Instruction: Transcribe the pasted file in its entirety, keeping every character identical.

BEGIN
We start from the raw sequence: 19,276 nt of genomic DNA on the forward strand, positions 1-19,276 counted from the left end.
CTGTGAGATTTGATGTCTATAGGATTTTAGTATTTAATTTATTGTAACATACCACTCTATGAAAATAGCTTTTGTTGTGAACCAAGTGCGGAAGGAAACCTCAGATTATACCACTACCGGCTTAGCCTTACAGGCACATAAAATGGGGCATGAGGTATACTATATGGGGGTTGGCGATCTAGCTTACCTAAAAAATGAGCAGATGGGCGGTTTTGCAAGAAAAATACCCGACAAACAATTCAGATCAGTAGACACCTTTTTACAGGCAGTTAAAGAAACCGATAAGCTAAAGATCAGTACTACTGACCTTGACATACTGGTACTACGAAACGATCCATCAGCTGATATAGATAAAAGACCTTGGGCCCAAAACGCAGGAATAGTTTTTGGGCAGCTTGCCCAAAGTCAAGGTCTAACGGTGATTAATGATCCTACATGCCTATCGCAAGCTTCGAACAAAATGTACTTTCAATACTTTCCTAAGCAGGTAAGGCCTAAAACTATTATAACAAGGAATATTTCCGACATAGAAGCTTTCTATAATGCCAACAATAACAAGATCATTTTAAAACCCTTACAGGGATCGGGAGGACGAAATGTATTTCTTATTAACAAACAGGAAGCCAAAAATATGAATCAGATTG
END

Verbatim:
We start from the raw sequence: 19,276 nt of genomic DNA on the forward strand, positions 1-19,276 counted from the left end.
CTGTGAGATTTGATGTCTATAGGATTTTAGTATTTAATTTATTGTAACATACCACTCTATGAAAATAGCTTTTGTTGTGAACCAAGTGCGGAAGGAAACCTCAGATTATACCACTACCGGCTTAGCCTTACAGGCACATAAAATGGGGCATGAGGTATACTATATGGGGGTTGGCGATCTAGCTTACCTAAAAAATGAGCAGATGGGCGGTTTTGCAAGAAAAATACCCGACAAACAATTCAGATCAGTAGACACCTTTTTACAGGCAGTTAAAGAAACCGATAAGCTAAAGATCAGTACTACTGACCTTGACATACTGGTACTACGAAACGATCCATCAGCTGATATAGATAAAAGACCTTGGGCCCAAAACGCAGGAATAGTTTTTGGGCAGCTTGCCCAAAGTCAAGGTCTAACGGTGATTAATGATCCTACATGCCTATCGCAAGCTTCGAACAAAATGTACTTTCAATACTTTCCTAAGCAGGTAAGGCCTAAAACTATTATAACAAGGAATATTTCCGACATAGAAGCTTTCTATAATGCCAACAATAACAAGATCATTTTAAAACCCTTACAGGGATCGGGAGGACGAAATGTATTTCTTATTAACAAACAGGAAGCCAAAAATATGAATCAGATTG